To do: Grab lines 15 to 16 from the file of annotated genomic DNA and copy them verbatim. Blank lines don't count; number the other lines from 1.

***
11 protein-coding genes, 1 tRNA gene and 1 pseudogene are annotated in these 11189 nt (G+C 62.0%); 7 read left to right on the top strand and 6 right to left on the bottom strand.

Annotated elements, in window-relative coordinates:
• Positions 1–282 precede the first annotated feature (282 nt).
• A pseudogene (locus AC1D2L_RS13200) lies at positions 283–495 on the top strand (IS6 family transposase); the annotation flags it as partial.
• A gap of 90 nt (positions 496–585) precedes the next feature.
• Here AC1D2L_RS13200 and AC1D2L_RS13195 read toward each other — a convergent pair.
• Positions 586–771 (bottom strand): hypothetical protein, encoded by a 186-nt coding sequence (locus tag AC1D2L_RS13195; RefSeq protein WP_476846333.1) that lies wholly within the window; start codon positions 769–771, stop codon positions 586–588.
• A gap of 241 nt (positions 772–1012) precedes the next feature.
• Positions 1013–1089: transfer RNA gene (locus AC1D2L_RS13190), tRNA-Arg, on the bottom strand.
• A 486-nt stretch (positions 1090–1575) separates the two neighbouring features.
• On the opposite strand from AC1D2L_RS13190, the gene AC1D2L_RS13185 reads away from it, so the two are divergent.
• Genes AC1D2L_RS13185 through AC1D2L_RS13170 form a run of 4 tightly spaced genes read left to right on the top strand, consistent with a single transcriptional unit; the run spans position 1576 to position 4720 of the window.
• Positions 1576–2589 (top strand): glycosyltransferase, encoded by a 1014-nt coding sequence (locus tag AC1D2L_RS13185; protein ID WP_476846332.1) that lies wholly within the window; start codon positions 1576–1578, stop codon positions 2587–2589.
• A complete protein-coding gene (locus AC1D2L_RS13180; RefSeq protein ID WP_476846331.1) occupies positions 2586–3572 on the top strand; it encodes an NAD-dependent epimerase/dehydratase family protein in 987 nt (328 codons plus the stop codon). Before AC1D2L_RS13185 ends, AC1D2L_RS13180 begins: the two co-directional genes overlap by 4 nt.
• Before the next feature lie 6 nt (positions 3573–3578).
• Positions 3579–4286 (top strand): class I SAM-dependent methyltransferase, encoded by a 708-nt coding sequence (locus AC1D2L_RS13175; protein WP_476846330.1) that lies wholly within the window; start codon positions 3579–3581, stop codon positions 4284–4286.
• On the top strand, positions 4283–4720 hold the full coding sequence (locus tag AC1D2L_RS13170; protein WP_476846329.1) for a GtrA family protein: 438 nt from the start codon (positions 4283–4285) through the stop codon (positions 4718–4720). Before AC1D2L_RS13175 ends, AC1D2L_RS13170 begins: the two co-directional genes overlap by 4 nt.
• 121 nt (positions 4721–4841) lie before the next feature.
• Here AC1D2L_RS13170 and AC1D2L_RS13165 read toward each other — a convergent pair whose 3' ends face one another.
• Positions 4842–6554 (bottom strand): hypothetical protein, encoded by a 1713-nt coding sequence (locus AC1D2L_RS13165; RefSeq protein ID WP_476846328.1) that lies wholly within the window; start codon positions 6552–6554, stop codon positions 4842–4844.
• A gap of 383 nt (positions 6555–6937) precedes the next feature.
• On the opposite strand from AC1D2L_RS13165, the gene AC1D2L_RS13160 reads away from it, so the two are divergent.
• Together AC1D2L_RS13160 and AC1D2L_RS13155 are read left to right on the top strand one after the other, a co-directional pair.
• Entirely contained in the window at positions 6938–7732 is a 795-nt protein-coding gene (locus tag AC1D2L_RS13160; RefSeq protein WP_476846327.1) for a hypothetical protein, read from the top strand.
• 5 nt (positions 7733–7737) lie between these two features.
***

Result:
• Before the next feature lie 6 nt (positions 3573–3578).
• Positions 3579–4286 (top strand): class I SAM-dependent methyltransferase, encoded by a 708-nt coding sequence (locus AC1D2L_RS13175; protein WP_476846330.1) that lies wholly within the window; start codon positions 3579–3581, stop codon positions 4284–4286.